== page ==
Some of my career highlights include conducting the Boulder Philharmonic Orchestra on tour, directing the San Francisco Gay Men’s Chorus at Carnegie Hall, and leading a 560-voice international choir at the Sydney Opera House. Most recently, however, I am extremely proud of a music video I produced with Singers of the Street (S.O.S.), a choir of people affected by homelessness that I founded two years ago in San Francisco. S.O.S. was selected to represent the U.S.A. at the Royal Opera House in July at the London Festival in conjunction with the Olympics. In a concert of 300 performers who have experienced homelessness, the S.O.S. music video was premiered. The video can be viewed online.
Producing the video had a profound impact on S.O.S.; the group experienced substantial growth as a result of the experience.
I am also proud to bring to the fore orchestral works by women composers, which are still sorely neglected by most orchestras in the USA. In May 2012 I conducted the Community Women’s Orchestra in a performance of my new edition of Peggy Glanville-Hicks’ ‘Sinfonia da Pacifica (1953)’, commemorating the Australian-American composer’s centenary. I met Glanville-Hicks in the mid-1980s at a composers’ symposium when I was at the Con. She emigrated from Melbourne to the U.S.A. and was a trailblazer in her day; her life and work resonate with me on a personal level.
How did your Conservatorium/VCA experience help you succeed in your chosen field?
My experience at both the Con and the VCA played a huge role in my success as conductor. At the Con I had my first experience conducting a full orchestra. I will always remember with great fondness playing timpani in the orchestra, under the skilled baton of Chris Martin, where I learned a great deal. By my fourth year I had the opportunity to conduct the Con orchestra in Peter and the Wolf at Melba Hall for visiting school children.
My experience at the Con as a composition major prepared me extremely well in the work I have done throughout my career as a composer, arranger, and orchestrator. Music Language Studies was a truly valuable course with topics spanning several centuries, providing a thorough grounding from both historical and theoretical perspectives. Graham Bartle’s madrigal group fine-tuned my ear, as did Meredith Moon’s theory classes. Moon’s colourful language and demeanour cemented certain tenets, such as ‘filthy old mediaeval organum’ whenever anyone inadvertently used parallel 4ths, 5ths or octaves in four-part harmonisations. Peter Dennison was a bit of a tyrant, but much of my appreciation for Wagner’s operas stems back to his Romantic Music classes. Peter Tahourdin’s composition classes were illuminating, not just from the point of view of learning composition, but also for providing a solid foundation in using electronic equipment. Tahourdin opened our eyes and ears to non-Western music, plus he brought in some remarkable musicians from around the world including composers Michael Tippett and Donald Erb.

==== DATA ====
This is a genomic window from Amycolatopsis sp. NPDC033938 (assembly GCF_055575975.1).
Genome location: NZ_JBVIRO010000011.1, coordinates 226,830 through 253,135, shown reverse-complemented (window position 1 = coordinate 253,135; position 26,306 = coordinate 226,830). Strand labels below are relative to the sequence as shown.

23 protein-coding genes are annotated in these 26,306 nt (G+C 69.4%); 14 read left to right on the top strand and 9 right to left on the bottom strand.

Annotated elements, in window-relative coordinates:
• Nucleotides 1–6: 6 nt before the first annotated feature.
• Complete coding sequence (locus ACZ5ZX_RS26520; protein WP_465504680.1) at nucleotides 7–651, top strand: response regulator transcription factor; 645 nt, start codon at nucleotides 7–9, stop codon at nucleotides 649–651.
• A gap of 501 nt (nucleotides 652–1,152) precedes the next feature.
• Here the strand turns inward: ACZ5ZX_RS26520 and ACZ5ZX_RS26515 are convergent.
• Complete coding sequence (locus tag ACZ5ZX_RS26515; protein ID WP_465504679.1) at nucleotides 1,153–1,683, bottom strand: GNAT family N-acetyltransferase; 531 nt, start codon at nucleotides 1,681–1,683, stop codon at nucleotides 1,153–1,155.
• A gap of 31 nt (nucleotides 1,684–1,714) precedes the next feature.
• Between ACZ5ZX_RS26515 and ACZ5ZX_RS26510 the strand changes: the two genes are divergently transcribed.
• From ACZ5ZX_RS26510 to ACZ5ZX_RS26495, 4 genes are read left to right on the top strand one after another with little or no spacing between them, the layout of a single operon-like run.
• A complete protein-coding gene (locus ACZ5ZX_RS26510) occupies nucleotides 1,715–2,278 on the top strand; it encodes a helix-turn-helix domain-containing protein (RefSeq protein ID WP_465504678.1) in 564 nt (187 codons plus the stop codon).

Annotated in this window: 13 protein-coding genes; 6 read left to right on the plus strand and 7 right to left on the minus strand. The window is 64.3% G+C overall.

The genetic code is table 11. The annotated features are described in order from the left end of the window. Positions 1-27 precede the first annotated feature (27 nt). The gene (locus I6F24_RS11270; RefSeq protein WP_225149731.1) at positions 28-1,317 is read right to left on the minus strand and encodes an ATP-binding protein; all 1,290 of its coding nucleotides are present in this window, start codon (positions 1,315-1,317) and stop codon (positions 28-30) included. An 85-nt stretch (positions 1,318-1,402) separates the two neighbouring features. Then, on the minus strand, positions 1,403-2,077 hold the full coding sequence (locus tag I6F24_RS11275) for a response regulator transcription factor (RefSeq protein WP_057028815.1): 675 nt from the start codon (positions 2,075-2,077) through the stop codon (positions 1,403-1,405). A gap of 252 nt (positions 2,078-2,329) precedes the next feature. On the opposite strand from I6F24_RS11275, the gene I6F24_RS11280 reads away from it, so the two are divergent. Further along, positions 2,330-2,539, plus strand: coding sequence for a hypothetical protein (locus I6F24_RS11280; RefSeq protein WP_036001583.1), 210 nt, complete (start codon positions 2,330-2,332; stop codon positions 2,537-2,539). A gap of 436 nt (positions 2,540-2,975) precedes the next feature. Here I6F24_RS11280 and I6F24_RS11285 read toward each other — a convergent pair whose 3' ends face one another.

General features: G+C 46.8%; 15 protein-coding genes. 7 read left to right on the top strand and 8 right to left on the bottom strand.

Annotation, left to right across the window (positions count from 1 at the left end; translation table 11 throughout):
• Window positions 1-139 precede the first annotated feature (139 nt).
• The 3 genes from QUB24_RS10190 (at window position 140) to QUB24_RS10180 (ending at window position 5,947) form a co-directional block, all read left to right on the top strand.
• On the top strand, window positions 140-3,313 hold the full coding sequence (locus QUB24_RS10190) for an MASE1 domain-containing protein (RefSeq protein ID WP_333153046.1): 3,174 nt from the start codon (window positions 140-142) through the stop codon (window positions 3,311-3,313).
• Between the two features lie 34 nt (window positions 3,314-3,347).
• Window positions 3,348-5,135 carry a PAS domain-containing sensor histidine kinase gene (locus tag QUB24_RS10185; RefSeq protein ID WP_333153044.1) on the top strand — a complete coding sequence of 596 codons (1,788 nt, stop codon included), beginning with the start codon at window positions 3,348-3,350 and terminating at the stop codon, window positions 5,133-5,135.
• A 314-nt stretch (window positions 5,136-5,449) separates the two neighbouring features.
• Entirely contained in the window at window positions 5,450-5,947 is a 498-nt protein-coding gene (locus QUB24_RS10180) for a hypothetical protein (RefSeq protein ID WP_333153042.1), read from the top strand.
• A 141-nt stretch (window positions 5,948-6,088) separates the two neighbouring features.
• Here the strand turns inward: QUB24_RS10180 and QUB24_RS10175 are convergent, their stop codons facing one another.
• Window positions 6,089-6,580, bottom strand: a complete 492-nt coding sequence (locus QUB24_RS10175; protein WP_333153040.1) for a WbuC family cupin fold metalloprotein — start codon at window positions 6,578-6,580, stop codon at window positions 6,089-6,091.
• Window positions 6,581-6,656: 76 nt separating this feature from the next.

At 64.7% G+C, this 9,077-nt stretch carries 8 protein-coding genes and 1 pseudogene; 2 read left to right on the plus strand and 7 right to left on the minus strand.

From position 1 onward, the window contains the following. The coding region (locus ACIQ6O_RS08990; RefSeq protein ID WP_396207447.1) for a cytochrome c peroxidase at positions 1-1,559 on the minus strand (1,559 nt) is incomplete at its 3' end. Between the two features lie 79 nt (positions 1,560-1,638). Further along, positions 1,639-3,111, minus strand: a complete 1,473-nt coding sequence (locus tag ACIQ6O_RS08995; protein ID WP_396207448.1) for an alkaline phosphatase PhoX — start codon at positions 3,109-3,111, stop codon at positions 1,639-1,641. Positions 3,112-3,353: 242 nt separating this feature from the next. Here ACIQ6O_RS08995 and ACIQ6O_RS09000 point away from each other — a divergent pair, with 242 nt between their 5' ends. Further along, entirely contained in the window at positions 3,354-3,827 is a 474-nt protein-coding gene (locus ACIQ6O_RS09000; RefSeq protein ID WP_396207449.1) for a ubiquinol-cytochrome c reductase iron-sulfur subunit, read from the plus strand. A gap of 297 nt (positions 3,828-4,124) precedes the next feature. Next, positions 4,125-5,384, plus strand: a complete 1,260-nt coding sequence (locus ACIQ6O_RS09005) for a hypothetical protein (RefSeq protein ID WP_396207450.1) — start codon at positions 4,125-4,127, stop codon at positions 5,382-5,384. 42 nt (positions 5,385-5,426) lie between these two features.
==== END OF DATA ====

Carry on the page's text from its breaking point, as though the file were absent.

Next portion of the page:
The VCA prepared me specifically for my professional conducting career, working with world-class conductors Nicholas Braithwaite and Robert Rosen, and attending master classes with the likes of Carlo Felice Cillario and Richard Divall.
I was also fortunate to be music director of the University of Melbourne Choral Society (MUCS). This experience, directing such works as Mendelssohn’s Elijah and Lloyd Webber’s Requiem, instilled in me a passion for conducting choirs and orchestras simultaneously and was later a focus of my doctorate. In the United States, conductors tend to specialise in either choral or instrumental conducting. In spite of this, I have been fortunate to work consistently with both.
What advice would you give to students who want to pursue a career in your field?
My advice to student conductors is to pursue as much hands-on experience as possible and to observe other conductors. Sing in choirs. Play in orchestras. Be a sponge. In the early stages, experience should be the focus rather than income. Work with community groups, in schools, or in churches, for instance. The skills a young conductor will learn in the field will assist in honing skills as a conductor and, most importantly, how to work well with others. It is also essential to learn the administrative ropes. Conductors these days are expected to be highly skilled multi-taskers, able to be entrepreneurs and bring to the table expertise in many areas. Many of the tasks required are learned informally on-the-job and not during one’s conducting classes.